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Dragged Across Concrete (2018)

Winston T. Boogie

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Title: Dragged Across Concrete

Genre: Drama, Crime, Thriller, Mystery

Director: S. Craig Zahler

Cast: Mel Gibson, Vince Vaughn, Don Johnson, Jennifer Carpenter, Michael Jai White, Tory Kittles, Laurie Holden, Udo Kier, Liannet Borrego, Trezzo Mahoro, Fred Melamed, Andrew Dunbar, Giacomo Baessato, Primo Allon, Jenn Griffin, Myles Truitt, Justine Warrington, Brett Alexander Davidson

Release: 2018-12-31

Runtime: 159

Plot: Two policemen, one an old-timer (Gibson), the other his volatile younger partner (Vaughn), find themselves suspended when a video of their strong-arm tactics becomes the media's cause du jour. Low on cash and with no other options, these two embittered soldiers descend into the criminal underworld to gain their just due, but instead find far more than they wanted awaiting them in the shadows.

 

benbess

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This grim, gritty, and at times brutal crime drama has several good moments, but overall I found it too long. And the ending was not my cup of tea. "B-"
 

The Drifter

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Recently watched DAC. Excellent thriller; Gibson, Vaughn, and the supporting cast were all incredible in this. The incomparable Laurie Holden (X-files, The Walking Dead, The Americans) was almost unrecognizable as Gibson's wife - who was suffering from MS.

This long film definitely had a lot of unexpected twists & turns, and was extremely brutal at times.
In particular, the bank heist scene was truly horrific & sad.

Though the movie took place in the modern era, it definitely reminded me of '70's crime dramas - in terms of the music/soundtrack, the storyline, and the intentionally "soft" film stock used. Very nostalgic & well-done.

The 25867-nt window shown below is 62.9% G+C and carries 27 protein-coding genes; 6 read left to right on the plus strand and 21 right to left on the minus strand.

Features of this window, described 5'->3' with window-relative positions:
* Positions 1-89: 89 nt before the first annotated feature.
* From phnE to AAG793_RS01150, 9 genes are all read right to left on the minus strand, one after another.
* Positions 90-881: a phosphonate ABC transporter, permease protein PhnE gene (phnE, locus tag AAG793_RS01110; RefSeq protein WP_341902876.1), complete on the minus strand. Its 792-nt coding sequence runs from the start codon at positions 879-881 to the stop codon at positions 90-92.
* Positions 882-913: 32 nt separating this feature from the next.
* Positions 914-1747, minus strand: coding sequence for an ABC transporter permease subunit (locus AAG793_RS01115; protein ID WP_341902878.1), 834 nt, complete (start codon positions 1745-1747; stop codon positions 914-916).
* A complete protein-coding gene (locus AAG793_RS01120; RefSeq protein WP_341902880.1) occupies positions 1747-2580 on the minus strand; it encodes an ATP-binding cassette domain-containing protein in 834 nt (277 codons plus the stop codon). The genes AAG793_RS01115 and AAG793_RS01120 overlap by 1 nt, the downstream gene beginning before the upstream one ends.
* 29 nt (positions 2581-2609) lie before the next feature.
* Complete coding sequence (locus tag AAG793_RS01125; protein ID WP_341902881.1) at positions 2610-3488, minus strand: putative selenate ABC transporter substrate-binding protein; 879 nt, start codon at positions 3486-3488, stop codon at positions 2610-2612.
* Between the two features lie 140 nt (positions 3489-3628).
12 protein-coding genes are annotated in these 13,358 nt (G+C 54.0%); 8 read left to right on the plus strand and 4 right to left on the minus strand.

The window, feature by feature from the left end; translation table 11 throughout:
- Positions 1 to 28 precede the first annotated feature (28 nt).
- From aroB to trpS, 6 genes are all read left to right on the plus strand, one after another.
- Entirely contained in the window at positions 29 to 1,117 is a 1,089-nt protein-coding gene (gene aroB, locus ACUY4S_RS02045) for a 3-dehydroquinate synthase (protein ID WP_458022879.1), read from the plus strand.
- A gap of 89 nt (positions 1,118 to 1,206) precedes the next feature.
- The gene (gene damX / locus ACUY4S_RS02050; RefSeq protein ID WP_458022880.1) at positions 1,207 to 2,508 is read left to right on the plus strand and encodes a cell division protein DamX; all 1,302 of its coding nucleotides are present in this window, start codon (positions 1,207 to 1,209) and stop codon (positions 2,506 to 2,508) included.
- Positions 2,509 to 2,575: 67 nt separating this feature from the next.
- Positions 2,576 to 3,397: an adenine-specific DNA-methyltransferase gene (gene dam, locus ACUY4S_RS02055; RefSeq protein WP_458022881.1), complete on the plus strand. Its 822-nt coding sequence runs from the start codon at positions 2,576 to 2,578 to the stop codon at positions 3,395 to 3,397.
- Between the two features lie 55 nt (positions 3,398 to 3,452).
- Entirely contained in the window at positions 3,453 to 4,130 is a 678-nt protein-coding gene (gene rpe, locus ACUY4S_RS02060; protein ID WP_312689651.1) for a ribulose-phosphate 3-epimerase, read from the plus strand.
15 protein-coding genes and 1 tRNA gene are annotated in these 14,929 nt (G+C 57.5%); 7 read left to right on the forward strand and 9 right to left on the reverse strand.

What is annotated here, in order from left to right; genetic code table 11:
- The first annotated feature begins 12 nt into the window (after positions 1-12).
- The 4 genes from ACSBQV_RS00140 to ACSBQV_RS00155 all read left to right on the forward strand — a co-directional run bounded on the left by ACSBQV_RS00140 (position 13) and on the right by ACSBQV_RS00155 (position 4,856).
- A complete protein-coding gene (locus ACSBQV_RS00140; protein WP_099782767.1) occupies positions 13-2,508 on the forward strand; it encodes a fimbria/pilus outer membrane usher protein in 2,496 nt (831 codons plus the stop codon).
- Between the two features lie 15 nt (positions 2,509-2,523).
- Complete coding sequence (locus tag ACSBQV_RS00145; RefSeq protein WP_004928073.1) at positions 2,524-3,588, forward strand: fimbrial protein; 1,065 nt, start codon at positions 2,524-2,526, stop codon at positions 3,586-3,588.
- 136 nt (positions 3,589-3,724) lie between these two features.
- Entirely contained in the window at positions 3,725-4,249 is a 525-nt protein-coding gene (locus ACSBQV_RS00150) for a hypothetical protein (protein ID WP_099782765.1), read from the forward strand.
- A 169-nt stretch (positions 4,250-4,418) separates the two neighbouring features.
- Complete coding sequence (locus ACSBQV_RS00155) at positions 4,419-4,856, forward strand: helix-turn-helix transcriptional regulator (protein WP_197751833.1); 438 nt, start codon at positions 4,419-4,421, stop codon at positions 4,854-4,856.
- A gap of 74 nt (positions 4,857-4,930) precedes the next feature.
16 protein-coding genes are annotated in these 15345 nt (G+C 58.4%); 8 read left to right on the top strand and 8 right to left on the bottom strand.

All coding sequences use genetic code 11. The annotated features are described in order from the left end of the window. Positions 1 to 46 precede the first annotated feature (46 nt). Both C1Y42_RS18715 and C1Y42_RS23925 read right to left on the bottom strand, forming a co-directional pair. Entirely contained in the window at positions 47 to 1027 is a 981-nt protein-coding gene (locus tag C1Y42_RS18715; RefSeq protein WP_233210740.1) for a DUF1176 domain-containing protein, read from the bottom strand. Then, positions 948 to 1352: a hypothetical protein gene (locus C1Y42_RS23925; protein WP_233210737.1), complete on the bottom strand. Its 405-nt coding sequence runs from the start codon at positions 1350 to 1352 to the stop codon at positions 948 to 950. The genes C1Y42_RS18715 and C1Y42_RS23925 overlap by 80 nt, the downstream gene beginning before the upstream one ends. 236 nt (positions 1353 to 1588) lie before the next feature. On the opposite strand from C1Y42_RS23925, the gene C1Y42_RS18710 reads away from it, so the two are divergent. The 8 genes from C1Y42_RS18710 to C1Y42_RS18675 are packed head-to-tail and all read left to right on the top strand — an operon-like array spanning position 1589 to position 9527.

SamT

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Unbelievable. I'm giving this movie a very low rating just because of editing. This is not a slow burn, this is a very badly edited movie. I have no idea how anyone allowed this to happen. This looks like the first assembly cut where they put everything in. I feel like no one went and edit it further!

You could cut out an hour or 1/3 of the movie and still keep all the sequences in. Every scene, every dialog goes 2, 3 times longer than it should. Again using the term slow burn is misleading. There are many slow burn movies where you do not get bored.

Why on earth they thought they have to have a 2h 39min running time? This aint Michael Mann's Heat.
 

Winston T. Boogie

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Unbelievable. I'm giving this movie a very low rating just because of editing. This is not a slow burn, this is a very badly edited movie. I have no idea how anyone allowed this to happen. This looks like the first assembly cut where they put everything in. I feel like no one went and edit it further!

You could cut out an hour or 1/3 of the movie and still keep all the sequences in. Every scene, every dialog goes 2, 3 times longer than it should. Again using the term slow burn is misleading. There are many slow burn movies where you do not get bored.

Why on earth they thought they have to have a 2h 39min running time? This aint Michael Mann's Heat.

I enjoyed it and I think that the director made an intentional choice to pace the film as he did. It is loaded with pauses, pauses that go on way longer than would go on in pictures made today. I would bet money that was his choice to do that. I get where you are coming from though, Sam.

Off topic but try Jim Mickle's Cold in July if you have not seen it. I mention it because if you took the time to visit this neo-noir you likely would really enjoy Mickle's film a lot more. Not only because it is edited differently but because it is just a really beautifully made noir that keeps you on the edge of your seat throughout. Plus, I'm just trying to get people to watch Mickle's work...:cool: